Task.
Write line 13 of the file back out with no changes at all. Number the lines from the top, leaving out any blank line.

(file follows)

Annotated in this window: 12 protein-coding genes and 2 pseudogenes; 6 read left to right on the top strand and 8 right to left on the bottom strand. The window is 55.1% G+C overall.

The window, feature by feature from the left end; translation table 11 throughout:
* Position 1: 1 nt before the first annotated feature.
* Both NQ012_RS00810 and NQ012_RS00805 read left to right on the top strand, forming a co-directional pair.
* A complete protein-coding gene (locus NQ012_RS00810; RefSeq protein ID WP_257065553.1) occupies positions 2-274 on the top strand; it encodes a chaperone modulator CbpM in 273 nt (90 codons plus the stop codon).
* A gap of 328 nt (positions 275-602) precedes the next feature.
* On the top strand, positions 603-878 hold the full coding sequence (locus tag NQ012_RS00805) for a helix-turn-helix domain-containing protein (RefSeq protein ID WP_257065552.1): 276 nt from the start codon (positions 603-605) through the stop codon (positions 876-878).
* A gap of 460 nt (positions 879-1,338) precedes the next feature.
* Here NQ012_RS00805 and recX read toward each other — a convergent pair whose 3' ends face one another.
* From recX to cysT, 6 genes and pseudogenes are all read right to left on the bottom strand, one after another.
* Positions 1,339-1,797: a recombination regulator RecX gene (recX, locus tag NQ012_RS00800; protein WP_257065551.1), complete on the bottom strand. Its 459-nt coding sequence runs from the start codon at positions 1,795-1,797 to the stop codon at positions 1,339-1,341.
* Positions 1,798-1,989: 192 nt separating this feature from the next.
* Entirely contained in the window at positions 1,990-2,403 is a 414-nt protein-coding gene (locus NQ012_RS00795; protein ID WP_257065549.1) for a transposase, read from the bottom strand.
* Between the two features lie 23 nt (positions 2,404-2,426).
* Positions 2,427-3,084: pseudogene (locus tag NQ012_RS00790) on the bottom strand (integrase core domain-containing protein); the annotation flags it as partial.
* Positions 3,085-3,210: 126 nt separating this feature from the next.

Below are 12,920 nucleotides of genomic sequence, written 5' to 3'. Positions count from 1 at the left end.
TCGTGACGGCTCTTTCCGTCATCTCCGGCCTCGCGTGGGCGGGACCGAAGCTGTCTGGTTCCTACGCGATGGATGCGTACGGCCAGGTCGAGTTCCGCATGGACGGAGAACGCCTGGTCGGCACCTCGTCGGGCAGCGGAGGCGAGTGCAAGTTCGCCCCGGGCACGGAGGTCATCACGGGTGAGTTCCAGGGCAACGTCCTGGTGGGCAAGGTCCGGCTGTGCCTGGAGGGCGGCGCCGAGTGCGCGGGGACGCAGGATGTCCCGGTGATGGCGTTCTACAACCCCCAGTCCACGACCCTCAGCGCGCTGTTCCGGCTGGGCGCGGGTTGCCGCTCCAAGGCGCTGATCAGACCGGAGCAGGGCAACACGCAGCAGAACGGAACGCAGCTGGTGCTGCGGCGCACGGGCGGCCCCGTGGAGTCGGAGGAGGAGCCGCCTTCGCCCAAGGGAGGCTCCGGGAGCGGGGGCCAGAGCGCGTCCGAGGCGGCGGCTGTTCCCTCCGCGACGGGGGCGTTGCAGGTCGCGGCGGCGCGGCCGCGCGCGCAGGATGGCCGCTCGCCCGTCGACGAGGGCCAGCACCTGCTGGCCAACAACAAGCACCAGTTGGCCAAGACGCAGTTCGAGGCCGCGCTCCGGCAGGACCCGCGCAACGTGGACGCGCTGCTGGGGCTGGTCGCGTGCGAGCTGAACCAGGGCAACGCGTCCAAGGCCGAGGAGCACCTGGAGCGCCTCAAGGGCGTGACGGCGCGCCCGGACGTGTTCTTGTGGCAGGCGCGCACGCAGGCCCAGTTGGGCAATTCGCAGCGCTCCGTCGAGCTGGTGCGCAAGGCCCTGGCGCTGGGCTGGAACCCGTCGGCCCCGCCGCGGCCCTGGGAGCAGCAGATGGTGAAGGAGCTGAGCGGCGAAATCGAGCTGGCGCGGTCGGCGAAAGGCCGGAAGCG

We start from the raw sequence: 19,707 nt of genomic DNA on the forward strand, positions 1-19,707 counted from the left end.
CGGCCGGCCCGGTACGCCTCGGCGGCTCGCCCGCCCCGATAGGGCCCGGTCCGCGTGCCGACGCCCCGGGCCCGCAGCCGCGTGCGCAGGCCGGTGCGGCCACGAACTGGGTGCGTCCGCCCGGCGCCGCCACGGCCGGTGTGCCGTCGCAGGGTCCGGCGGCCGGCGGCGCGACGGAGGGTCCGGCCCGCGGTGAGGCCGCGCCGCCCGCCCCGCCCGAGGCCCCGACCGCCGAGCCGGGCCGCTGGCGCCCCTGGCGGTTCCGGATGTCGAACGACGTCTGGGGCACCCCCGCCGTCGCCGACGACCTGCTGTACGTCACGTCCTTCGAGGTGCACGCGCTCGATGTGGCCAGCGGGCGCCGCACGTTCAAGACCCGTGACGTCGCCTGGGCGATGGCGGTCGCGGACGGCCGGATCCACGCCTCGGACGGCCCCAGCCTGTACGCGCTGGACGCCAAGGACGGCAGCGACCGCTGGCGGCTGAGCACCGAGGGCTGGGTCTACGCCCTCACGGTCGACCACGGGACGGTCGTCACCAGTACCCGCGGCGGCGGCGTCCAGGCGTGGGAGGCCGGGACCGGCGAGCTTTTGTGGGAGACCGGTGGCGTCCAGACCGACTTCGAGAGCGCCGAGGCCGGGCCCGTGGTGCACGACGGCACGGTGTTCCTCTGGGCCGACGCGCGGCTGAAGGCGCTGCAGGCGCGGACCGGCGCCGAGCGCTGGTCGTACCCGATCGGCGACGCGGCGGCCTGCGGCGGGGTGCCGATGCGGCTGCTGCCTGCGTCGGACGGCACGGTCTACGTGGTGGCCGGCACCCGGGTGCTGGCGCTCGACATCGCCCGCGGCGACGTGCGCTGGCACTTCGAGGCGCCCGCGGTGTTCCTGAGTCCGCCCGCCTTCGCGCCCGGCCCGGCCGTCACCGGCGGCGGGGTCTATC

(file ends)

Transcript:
* Entirely contained in the window at positions 1,990-2,403 is a 414-nt protein-coding gene (locus NQ012_RS00795; protein ID WP_257065549.1) for a transposase, read from the bottom strand.